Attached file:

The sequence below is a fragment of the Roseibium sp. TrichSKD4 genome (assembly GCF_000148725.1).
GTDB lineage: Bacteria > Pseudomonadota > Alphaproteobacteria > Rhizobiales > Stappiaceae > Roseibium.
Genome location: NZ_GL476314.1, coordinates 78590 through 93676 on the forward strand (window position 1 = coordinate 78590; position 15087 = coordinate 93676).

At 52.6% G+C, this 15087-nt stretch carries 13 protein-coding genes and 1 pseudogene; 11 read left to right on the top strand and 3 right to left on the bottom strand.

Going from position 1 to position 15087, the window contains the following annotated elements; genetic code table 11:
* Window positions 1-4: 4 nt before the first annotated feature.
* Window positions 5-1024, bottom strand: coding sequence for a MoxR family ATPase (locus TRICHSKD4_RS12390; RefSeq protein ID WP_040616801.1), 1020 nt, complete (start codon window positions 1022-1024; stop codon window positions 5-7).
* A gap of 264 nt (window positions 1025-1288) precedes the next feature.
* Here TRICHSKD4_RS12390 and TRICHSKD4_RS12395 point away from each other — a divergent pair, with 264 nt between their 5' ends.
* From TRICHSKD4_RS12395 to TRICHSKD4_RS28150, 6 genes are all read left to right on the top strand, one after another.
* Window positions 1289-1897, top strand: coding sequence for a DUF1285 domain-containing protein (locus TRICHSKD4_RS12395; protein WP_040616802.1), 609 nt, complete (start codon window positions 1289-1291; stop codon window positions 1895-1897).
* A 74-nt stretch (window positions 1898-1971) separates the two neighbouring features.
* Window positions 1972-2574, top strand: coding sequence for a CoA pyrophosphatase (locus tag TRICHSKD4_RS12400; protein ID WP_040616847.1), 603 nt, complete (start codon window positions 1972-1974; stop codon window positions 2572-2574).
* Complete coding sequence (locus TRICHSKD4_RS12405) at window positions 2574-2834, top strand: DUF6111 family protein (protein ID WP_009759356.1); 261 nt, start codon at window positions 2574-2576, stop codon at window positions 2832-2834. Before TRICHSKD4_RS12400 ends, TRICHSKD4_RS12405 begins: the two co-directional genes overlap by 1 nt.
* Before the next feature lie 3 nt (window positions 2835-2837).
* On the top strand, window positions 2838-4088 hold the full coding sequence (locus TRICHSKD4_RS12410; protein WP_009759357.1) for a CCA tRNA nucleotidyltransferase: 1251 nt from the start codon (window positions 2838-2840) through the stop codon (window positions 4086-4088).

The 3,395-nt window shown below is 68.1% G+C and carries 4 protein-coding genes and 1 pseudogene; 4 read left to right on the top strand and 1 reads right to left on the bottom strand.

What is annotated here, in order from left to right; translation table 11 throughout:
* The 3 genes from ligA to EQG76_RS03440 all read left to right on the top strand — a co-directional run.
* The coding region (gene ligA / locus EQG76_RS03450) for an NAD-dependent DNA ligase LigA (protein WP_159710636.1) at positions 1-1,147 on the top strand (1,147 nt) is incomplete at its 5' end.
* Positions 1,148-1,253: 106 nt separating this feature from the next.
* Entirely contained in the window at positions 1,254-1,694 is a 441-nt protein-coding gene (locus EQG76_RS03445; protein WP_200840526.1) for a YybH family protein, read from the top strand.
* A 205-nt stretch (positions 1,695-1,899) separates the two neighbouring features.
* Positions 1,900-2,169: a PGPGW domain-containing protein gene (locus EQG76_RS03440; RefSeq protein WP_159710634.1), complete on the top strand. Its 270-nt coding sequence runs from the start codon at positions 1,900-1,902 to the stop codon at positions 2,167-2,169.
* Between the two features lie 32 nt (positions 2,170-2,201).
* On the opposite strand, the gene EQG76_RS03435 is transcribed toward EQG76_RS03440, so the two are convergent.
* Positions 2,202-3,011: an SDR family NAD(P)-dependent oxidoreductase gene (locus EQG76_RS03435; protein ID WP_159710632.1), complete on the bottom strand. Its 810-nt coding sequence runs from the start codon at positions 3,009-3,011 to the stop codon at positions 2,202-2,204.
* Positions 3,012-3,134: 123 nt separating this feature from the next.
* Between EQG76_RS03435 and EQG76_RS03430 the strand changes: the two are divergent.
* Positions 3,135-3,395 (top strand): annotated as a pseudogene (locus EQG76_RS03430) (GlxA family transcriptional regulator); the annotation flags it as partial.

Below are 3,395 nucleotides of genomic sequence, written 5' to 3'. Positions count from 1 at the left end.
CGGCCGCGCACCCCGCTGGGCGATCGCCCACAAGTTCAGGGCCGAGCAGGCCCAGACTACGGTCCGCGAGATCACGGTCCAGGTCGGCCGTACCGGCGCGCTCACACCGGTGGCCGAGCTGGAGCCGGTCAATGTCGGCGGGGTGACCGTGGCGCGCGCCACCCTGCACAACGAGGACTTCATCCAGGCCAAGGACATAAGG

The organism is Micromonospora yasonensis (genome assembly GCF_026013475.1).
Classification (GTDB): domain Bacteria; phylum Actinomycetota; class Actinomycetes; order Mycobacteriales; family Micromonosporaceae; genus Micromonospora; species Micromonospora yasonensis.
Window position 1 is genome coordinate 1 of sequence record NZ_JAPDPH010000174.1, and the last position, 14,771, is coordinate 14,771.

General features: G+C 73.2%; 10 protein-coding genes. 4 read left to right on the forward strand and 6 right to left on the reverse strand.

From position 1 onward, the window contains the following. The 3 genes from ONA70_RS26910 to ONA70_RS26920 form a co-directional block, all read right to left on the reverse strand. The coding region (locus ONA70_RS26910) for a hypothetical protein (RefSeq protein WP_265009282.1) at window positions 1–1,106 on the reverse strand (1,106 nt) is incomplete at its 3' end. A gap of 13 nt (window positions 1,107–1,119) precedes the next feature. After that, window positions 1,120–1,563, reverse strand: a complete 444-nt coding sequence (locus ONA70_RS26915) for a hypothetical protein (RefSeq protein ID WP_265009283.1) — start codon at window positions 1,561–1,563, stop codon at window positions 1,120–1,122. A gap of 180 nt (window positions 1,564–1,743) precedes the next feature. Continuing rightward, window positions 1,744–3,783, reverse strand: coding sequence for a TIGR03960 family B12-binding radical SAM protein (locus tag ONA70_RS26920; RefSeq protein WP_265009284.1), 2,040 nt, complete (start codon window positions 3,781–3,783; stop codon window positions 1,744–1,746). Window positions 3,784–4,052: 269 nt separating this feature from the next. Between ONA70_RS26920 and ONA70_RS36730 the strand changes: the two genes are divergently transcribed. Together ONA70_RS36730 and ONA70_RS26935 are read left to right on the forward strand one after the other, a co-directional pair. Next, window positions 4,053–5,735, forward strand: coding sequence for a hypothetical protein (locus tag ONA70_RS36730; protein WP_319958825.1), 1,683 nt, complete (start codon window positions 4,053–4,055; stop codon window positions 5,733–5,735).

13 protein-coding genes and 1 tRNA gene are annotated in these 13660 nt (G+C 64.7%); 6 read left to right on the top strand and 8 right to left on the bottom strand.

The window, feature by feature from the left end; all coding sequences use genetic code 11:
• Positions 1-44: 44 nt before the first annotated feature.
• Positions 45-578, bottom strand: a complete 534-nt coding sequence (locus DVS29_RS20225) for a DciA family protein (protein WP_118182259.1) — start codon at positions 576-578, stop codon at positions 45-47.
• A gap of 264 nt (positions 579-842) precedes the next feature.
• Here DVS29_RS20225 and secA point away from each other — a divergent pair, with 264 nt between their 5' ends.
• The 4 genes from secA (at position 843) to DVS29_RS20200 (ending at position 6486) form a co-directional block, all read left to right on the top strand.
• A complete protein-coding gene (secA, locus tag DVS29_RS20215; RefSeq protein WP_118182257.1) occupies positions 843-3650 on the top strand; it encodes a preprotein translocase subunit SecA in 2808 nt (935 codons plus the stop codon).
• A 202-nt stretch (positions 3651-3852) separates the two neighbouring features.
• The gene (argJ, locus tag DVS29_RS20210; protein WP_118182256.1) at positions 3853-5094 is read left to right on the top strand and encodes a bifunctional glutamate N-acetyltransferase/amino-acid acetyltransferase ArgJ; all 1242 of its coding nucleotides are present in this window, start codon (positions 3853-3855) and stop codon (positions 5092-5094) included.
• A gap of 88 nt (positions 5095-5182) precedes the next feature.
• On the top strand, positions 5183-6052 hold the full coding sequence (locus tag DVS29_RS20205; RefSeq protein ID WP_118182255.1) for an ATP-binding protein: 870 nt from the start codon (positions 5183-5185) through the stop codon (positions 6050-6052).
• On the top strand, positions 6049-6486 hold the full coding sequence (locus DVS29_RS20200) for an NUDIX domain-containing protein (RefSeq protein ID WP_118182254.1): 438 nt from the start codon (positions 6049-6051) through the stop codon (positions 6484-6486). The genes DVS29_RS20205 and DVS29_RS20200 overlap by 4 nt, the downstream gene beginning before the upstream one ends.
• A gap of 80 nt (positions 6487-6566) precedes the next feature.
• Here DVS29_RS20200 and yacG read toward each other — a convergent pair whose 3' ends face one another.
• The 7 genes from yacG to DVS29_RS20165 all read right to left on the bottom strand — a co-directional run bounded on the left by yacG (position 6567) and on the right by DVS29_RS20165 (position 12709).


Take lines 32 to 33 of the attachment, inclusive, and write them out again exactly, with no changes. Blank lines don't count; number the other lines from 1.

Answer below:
CGGCCGCGCACCCCGCTGGGCGATCGCCCACAAGTTCAGGGCCGAGCAGGCCCAGACTACGGTCCGCGAGATCACGGTCCAGGTCGGCCGTACCGGCGCGCTCACACCGGTGGCCGAGCTGGAGCCGGTCAATGTCGGCGGGGTGACCGTGGCGCGCGCCACCCTGCACAACGAGGACTTCATCCAGGCCAAGGACATAAGG

The organism is Micromonospora yasonensis (genome assembly GCF_026013475.1).